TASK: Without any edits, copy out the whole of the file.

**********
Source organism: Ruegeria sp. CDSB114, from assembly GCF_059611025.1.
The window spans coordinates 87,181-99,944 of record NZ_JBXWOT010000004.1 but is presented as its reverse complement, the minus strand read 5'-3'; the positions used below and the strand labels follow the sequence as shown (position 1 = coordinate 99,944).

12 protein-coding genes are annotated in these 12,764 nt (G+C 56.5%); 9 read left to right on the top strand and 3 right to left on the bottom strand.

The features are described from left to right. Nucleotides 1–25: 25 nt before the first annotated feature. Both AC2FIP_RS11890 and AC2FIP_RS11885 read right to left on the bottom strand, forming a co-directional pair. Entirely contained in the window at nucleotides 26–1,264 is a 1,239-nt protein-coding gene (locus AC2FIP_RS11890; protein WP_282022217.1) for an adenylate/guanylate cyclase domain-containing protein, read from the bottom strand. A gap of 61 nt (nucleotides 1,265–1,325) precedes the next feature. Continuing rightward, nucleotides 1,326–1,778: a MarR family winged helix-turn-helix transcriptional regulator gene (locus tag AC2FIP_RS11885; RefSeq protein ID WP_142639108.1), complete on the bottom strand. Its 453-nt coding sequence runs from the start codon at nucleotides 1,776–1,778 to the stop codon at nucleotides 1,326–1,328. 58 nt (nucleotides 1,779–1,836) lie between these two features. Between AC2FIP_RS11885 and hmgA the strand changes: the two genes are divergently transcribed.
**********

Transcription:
Source organism: Ruegeria sp. CDSB114, from assembly GCF_059611025.1.
The window spans coordinates 87,181-99,944 of record NZ_JBXWOT010000004.1 but is presented as its reverse complement, the minus strand read 5'-3'; the positions used below and the strand labels follow the sequence as shown (position 1 = coordinate 99,944).

12 protein-coding genes are annotated in these 12,764 nt (G+C 56.5%); 9 read left to right on the top strand and 3 right to left on the bottom strand.

The features are described from left to right. Nucleotides 1–25: 25 nt before the first annotated feature. Both AC2FIP_RS11890 and AC2FIP_RS11885 read right to left on the bottom strand, forming a co-directional pair. Entirely contained in the window at nucleotides 26–1,264 is a 1,239-nt protein-coding gene (locus AC2FIP_RS11890; protein WP_282022217.1) for an adenylate/guanylate cyclase domain-containing protein, read from the bottom strand. A gap of 61 nt (nucleotides 1,265–1,325) precedes the next feature. Continuing rightward, nucleotides 1,326–1,778: a MarR family winged helix-turn-helix transcriptional regulator gene (locus tag AC2FIP_RS11885; RefSeq protein ID WP_142639108.1), complete on the bottom strand. Its 453-nt coding sequence runs from the start codon at nucleotides 1,776–1,778 to the stop codon at nucleotides 1,326–1,328. 58 nt (nucleotides 1,779–1,836) lie between these two features. Between AC2FIP_RS11885 and hmgA the strand changes: the two genes are divergently transcribed.